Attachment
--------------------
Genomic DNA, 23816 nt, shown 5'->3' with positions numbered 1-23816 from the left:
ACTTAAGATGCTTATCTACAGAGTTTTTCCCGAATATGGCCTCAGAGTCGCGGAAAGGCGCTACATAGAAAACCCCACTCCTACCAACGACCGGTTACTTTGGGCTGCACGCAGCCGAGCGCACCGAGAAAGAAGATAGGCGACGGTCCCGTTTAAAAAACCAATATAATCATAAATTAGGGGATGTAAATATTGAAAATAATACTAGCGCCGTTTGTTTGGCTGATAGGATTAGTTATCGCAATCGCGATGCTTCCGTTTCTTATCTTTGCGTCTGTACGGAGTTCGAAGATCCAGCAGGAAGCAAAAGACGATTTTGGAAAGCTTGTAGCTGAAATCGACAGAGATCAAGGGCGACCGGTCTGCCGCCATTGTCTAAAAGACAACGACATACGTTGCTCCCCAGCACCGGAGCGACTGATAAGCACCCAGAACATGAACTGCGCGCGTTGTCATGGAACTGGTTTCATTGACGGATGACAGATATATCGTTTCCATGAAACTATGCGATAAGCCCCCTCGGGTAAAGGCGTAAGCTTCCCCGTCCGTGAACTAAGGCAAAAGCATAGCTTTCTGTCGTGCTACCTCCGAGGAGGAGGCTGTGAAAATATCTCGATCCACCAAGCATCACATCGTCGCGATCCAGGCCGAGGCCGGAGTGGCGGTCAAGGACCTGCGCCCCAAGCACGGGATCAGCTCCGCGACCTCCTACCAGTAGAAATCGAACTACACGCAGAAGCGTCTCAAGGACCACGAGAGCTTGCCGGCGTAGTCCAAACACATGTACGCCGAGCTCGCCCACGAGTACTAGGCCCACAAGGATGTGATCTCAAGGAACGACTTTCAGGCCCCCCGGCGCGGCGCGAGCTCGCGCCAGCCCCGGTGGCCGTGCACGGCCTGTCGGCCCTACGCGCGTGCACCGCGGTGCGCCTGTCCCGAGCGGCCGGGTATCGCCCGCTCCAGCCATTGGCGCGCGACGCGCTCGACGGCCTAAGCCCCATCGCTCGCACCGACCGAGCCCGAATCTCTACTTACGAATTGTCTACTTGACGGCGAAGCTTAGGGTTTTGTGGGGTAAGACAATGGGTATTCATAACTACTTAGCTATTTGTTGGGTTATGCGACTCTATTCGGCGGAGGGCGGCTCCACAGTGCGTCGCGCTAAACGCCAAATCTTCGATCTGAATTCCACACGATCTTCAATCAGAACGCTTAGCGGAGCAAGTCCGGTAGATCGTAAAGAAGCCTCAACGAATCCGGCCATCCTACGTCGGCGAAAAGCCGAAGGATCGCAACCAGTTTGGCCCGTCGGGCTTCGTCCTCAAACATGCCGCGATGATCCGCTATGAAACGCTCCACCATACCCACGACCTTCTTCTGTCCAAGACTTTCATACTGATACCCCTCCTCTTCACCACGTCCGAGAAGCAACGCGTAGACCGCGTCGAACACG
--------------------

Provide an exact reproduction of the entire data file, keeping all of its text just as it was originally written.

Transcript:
Genomic DNA, 23816 nt, shown 5'->3' with positions numbered 1-23816 from the left:
ACTTAAGATGCTTATCTACAGAGTTTTTCCCGAATATGGCCTCAGAGTCGCGGAAAGGCGCTACATAGAAAACCCCACTCCTACCAACGACCGGTTACTTTGGGCTGCACGCAGCCGAGCGCACCGAGAAAGAAGATAGGCGACGGTCCCGTTTAAAAAACCAATATAATCATAAATTAGGGGATGTAAATATTGAAAATAATACTAGCGCCGTTTGTTTGGCTGATAGGATTAGTTATCGCAATCGCGATGCTTCCGTTTCTTATCTTTGCGTCTGTACGGAGTTCGAAGATCCAGCAGGAAGCAAAAGACGATTTTGGAAAGCTTGTAGCTGAAATCGACAGAGATCAAGGGCGACCGGTCTGCCGCCATTGTCTAAAAGACAACGACATACGTTGCTCCCCAGCACCGGAGCGACTGATAAGCACCCAGAACATGAACTGCGCGCGTTGTCATGGAACTGGTTTCATTGACGGATGACAGATATATCGTTTCCATGAAACTATGCGATAAGCCCCCTCGGGTAAAGGCGTAAGCTTCCCCGTCCGTGAACTAAGGCAAAAGCATAGCTTTCTGTCGTGCTACCTCCGAGGAGGAGGCTGTGAAAATATCTCGATCCACCAAGCATCACATCGTCGCGATCCAGGCCGAGGCCGGAGTGGCGGTCAAGGACCTGCGCCCCAAGCACGGGATCAGCTCCGCGACCTCCTACCAGTAGAAATCGAACTACACGCAGAAGCGTCTCAAGGACCACGAGAGCTTGCCGGCGTAGTCCAAACACATGTACGCCGAGCTCGCCCACGAGTACTAGGCCCACAAGGATGTGATCTCAAGGAACGACTTTCAGGCCCCCCGGCGCGGCGCGAGCTCGCGCCAGCCCCGGTGGCCGTGCACGGCCTGTCGGCCCTACGCGCGTGCACCGCGGTGCGCCTGTCCCGAGCGGCCGGGTATCGCCCGCTCCAGCCATTGGCGCGCGACGCGCTCGACGGCCTAAGCCCCATCGCTCGCACCGACCGAGCCCGAATCTCTACTTACGAATTGTCTACTTGACGGCGAAGCTTAGGGTTTTGTGGGGTAAGACAATGGGTATTCATAACTACTTAGCTATTTGTTGGGTTATGCGACTCTATTCGGCGGAGGGCGGCTCCACAGTGCGTCGCGCTAAACGCCAAATCTTCGATCTGAATTCCACACGATCTTCAATCAGAACGCTTAGCGGAGCAAGTCCGGTAGATCGTAAAGAAGCCTCAACGAATCCGGCCATCCTACGTCGGCGAAAAGCCGAAGGATCGCAACCAGTTTGGCCCGTCGGGCTTCGTCCTCAAACATGCCGCGATGATCCGCTATGAAACGCTCCACCATACCCACGACCTTCTTCTGTCCAAGACTTTCATACTGATACCCCTCCTCTTCACCACGTCCGAGAAGCAACGCGTAGACCGCGTCGAACACG